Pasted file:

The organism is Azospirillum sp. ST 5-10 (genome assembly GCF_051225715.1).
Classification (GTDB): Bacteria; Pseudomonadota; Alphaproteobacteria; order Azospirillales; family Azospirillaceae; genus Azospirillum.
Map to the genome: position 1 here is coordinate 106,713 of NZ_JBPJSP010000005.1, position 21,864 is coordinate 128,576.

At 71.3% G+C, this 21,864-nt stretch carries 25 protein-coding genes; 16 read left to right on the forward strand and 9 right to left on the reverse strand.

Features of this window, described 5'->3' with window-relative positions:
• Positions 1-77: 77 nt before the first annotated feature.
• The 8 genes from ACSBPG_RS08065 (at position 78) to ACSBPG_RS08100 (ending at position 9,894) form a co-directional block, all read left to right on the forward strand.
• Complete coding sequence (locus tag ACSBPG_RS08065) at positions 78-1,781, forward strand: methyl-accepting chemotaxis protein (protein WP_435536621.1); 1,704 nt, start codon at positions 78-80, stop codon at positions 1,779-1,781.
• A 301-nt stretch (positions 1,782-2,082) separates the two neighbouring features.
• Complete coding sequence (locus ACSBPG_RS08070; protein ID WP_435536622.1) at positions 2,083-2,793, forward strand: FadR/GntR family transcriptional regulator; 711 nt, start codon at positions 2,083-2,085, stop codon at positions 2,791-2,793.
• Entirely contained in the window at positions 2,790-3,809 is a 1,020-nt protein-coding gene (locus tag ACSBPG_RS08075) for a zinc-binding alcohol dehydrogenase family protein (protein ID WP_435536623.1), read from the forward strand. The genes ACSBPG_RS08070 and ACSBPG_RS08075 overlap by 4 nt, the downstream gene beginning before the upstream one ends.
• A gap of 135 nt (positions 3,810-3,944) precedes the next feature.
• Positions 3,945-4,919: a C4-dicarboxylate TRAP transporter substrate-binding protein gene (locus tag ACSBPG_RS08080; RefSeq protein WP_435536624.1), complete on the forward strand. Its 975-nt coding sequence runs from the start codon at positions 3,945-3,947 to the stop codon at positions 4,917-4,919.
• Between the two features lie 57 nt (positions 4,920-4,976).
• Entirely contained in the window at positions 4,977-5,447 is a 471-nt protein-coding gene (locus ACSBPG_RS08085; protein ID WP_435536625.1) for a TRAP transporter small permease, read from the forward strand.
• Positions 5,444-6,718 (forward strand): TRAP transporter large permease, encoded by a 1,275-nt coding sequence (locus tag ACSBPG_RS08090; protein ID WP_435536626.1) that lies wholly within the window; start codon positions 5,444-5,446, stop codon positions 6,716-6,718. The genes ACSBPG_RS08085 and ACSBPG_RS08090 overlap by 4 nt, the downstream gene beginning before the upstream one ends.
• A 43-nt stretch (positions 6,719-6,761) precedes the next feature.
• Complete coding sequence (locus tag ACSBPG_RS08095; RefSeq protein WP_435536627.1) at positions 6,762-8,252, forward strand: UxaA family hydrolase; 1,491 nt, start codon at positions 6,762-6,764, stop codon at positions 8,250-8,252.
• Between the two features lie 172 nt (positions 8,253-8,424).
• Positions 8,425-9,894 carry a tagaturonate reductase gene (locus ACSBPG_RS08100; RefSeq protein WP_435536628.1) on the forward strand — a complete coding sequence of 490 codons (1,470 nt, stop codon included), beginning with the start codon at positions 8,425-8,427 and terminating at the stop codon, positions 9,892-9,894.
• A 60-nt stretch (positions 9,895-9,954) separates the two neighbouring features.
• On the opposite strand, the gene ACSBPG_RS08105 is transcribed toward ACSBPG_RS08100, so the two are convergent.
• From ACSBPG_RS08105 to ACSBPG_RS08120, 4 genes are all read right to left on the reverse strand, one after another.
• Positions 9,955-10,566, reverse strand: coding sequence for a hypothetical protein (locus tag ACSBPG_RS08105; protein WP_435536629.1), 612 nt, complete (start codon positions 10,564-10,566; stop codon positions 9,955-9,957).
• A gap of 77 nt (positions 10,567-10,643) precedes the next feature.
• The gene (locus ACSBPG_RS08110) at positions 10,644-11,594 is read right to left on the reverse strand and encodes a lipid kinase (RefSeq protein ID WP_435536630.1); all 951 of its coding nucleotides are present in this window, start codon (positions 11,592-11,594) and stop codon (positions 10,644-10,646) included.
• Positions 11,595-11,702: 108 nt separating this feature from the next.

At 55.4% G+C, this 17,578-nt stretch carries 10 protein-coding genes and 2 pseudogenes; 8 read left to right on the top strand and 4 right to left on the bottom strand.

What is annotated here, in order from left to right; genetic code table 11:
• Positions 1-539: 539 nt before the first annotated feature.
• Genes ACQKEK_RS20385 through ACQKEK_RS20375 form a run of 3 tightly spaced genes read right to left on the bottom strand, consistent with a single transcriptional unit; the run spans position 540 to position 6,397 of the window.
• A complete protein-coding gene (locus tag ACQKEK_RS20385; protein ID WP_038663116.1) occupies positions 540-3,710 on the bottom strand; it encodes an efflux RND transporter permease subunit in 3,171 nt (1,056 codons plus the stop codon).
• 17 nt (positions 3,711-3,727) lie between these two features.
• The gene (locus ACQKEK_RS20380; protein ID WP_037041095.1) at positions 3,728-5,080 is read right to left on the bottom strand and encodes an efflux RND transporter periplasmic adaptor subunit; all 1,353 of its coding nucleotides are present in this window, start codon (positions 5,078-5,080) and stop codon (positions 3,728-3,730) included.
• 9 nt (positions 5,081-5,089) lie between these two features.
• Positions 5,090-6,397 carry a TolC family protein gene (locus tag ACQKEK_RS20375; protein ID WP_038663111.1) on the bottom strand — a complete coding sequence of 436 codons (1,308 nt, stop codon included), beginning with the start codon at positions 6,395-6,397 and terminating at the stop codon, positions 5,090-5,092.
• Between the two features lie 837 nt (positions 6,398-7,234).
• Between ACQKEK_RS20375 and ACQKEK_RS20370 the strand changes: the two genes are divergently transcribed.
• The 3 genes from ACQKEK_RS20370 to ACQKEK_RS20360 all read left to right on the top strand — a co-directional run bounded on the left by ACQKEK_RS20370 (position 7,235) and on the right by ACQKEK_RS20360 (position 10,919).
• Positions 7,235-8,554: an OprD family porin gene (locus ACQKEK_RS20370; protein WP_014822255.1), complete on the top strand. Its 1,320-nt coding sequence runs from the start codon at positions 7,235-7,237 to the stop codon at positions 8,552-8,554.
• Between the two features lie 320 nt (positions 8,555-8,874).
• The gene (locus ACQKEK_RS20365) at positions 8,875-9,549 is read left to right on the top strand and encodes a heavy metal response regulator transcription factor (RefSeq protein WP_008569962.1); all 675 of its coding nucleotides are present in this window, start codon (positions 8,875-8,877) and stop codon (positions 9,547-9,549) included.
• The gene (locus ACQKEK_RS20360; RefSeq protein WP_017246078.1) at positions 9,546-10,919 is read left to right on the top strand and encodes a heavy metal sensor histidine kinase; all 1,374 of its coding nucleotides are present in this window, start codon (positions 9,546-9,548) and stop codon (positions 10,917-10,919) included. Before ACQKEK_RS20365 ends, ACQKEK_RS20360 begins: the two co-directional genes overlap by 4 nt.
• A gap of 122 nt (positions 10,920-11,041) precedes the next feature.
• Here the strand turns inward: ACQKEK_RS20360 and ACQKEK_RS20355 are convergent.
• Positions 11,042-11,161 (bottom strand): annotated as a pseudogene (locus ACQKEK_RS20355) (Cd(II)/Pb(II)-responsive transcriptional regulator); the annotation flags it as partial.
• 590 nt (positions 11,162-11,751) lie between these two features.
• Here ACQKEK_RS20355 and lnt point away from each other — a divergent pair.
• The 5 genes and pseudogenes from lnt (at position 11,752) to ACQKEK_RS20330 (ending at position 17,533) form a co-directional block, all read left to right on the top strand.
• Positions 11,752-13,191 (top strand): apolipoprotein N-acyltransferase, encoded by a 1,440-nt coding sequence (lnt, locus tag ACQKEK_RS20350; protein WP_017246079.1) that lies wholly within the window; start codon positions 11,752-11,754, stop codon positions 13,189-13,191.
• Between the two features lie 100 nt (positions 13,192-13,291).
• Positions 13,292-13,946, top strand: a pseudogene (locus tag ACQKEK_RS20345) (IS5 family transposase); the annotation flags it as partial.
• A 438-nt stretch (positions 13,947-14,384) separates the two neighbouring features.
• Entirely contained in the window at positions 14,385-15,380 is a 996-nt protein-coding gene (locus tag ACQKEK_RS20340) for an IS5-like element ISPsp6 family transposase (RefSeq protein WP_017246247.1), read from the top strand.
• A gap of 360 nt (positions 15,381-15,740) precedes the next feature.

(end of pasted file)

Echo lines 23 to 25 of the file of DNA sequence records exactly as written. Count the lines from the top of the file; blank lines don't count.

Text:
• From ACSBPG_RS08105 to ACSBPG_RS08120, 4 genes are all read right to left on the reverse strand, one after another.
• Positions 9,955-10,566, reverse strand: coding sequence for a hypothetical protein (locus tag ACSBPG_RS08105; protein WP_435536629.1), 612 nt, complete (start codon positions 10,564-10,566; stop codon positions 9,955-9,957).
• A gap of 77 nt (positions 10,567-10,643) precedes the next feature.